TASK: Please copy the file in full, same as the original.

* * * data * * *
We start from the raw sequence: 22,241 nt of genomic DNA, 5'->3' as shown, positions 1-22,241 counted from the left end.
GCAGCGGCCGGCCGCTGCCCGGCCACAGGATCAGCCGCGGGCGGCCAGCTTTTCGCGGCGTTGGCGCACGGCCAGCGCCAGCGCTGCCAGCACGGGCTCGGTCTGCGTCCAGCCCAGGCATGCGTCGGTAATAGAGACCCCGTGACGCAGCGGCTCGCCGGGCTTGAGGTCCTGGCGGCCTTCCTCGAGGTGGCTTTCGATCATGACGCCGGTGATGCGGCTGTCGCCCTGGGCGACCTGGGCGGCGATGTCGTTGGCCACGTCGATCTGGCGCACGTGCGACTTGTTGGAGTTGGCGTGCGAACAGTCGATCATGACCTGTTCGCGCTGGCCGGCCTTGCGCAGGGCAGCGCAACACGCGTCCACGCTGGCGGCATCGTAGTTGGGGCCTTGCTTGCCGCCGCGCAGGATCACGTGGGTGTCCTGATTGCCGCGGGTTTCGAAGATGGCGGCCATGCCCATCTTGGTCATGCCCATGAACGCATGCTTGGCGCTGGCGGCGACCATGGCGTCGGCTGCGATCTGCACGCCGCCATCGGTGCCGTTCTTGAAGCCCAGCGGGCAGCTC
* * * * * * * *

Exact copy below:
We start from the raw sequence: 22,241 nt of genomic DNA, 5'->3' as shown, positions 1-22,241 counted from the left end.
GCAGCGGCCGGCCGCTGCCCGGCCACAGGATCAGCCGCGGGCGGCCAGCTTTTCGCGGCGTTGGCGCACGGCCAGCGCCAGCGCTGCCAGCACGGGCTCGGTCTGCGTCCAGCCCAGGCATGCGTCGGTAATAGAGACCCCGTGACGCAGCGGCTCGCCGGGCTTGAGGTCCTGGCGGCCTTCCTCGAGGTGGCTTTCGATCATGACGCCGGTGATGCGGCTGTCGCCCTGGGCGACCTGGGCGGCGATGTCGTTGGCCACGTCGATCTGGCGCACGTGCGACTTGTTGGAGTTGGCGTGCGAACAGTCGATCATGACCTGTTCGCGCTGGCCGGCCTTGCGCAGGGCAGCGCAACACGCGTCCACGCTGGCGGCATCGTAGTTGGGGCCTTGCTTGCCGCCGCGCAGGATCACGTGGGTGTCCTGATTGCCGCGGGTTTCGAAGATGGCGGCCATGCCCATCTTGGTCATGCCCATGAACGCATGCTTGGCGCTGGCGGCGACCATGGCGTCGGCTGCGATCTGCACGCCGCCATCGGTGCCGTTCTTGAAGCCCAGCGGGCAGCTC